Literature of 9/11 college class accused of being ‘sympathetic towards terrorism’

The twin towers of the World Trade Center in New York billow smoke after hijacked airliners crashed into them Sept. 11, 2001.

The twin towers of the World Trade Center in New York billow smoke after hijacked airliners crashed into them Sept. 11, 2001.

(Henny Ray Abrams / AFP/Getty Images)

A student at the University of North Carolina at Chapel Hill has raised concerns about the school’s Literature of 9/11 seminar course, claiming the required readings for the class are “sympathetic towards terrorism.”

Alec Dent, a freshman journalism major at UNC, hasn’t taken the class or read any of the books on the syllabus, but said he’s concerned that the class isn’t “fair and balanced,” reports WRAL-TV. “The more research I did into it, the more it seemed like the readings were sympathetic towards terrorism,” Dent said.

The class, taught by UNC associate professor Neel Ahuja, requires students to read books including Mohsin Hamid’s novel “The Reluctant Fundamentalist,” Philip Metres’ poetry collection “Sand Opera” and Art Spiegelman’s graphic memoir “In the Shadow of No Towers.”


Dent criticized the class in an article he wrote for the College Fix, a conservative website. In the article, Dent claimed that the materials on the course’s syllabus “present terrorists in a sympathetic light and American political leaders as greedy, war hungry and corrupt.”

“The readings mostly focus on justifying the actions of terrorists -- painting them as fighting against an American regime, or mistaken idealists, or good people just trying to do what they deem right,” Dent wrote. “None of the readings assigned in the freshman seminar present the Sept. 11 attacks from the perspective of those who died or from American families who lost loved ones.”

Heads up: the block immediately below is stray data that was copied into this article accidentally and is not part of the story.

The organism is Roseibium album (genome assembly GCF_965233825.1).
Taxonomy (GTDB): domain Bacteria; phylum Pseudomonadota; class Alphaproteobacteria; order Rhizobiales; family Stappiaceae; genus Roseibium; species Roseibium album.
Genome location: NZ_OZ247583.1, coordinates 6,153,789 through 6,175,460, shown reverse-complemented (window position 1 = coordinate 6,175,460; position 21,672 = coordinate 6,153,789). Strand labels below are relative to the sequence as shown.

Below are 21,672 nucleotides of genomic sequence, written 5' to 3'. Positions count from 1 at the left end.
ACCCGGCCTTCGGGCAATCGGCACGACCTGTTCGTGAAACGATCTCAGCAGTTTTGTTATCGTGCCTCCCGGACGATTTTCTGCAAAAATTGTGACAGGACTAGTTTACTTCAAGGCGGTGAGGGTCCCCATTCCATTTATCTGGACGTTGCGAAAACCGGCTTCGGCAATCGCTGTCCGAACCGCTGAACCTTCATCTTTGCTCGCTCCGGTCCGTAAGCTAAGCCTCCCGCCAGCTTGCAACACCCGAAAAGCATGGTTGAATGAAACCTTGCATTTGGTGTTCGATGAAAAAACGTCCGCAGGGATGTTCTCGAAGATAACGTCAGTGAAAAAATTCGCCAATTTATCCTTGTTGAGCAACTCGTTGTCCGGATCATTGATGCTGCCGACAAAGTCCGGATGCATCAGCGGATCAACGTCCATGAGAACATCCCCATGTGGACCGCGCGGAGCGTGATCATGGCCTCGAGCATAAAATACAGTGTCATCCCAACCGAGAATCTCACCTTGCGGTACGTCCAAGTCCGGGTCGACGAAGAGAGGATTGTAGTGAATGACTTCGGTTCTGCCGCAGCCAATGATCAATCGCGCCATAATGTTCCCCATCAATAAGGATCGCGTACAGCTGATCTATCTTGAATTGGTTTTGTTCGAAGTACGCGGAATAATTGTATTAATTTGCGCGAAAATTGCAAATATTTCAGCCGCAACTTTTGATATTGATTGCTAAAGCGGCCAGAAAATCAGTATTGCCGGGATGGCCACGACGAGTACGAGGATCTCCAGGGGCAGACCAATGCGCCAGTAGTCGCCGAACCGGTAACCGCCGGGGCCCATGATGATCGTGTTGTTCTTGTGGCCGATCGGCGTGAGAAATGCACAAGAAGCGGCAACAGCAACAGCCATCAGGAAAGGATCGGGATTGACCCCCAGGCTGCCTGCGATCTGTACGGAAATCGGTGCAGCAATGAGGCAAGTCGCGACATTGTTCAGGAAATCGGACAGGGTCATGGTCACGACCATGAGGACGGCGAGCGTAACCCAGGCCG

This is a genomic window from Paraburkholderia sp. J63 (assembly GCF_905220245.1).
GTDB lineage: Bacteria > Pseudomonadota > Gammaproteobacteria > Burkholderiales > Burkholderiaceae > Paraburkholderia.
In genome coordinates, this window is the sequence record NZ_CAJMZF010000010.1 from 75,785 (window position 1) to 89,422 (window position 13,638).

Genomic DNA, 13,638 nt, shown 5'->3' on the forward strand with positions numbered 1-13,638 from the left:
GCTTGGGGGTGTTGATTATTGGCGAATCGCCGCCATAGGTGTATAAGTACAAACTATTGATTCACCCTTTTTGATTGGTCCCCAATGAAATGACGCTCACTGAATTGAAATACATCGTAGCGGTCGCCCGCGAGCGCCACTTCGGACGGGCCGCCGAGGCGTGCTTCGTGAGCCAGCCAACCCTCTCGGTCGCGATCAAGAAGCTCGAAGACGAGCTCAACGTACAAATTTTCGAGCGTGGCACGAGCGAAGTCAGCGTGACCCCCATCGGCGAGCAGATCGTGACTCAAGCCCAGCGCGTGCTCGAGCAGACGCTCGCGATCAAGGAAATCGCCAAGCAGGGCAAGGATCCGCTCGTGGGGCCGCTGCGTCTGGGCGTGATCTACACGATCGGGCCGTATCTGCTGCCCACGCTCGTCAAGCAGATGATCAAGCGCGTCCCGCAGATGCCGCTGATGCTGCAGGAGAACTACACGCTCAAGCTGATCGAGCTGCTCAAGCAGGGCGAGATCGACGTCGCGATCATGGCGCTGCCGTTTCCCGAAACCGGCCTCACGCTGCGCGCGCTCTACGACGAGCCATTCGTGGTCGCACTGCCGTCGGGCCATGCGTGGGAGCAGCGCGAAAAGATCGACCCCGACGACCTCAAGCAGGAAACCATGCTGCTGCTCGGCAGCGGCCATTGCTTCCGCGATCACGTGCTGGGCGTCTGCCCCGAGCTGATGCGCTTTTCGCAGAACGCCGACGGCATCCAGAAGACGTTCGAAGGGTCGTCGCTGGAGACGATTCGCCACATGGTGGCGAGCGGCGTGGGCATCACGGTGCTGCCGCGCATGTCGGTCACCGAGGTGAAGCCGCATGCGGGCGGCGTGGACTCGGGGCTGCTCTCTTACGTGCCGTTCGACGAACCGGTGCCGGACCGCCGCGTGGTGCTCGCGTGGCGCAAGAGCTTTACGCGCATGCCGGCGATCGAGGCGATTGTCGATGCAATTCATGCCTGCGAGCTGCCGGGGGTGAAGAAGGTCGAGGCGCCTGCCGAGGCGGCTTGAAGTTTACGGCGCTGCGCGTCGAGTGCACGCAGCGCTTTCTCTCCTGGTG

Some current and former UNC students defended the course. In a comment posted to Dent’s article, Alec Dragelin said he attended the class and, although he is a conservative, enjoyed it. “This article is nothing but gossip about a great course taught by an amazing professor,” Dragelin wrote. “Additionally, through most of the semester and even in my final paper I actively disagreed with some of Neel’s opinions. He in turn welcomed my arguments. As such, this course was amazingly valuable because it challenged my opinions and allowed me to explore what I thought I knew in a deeper way.”

Dent, who said he did’t want the class removed outright, agreed that it’s “important” for students to be challenged, “[b]ut at the same time, I think you have to give equal showing to both sides of the issue.”

Frank Pray, a UNC junior and chairman of the school’s College Republicans, agreed with Dent. “I think there’s a difference between understanding the mind-set of terrorists, and then having a book like ‘Poems from Guantanamo’ or ‘Reluctant Fundamentalist,’” Pray told WTVD-TV. “That really says they could be justified in the violent acts that they’re doing because of that mind-set.”

Jim Gregory, a spokesman for the university, defended the class, noting that it’s not a required course. “The university isn’t forcing a set of beliefs on students; we’re asking them to prepare for and engage in every lesson, debate and conversation, and share what they think,” Gregory said in a statement. “Carolina offers academic courses to challenge students -- not to advocate one viewpoint over another.”



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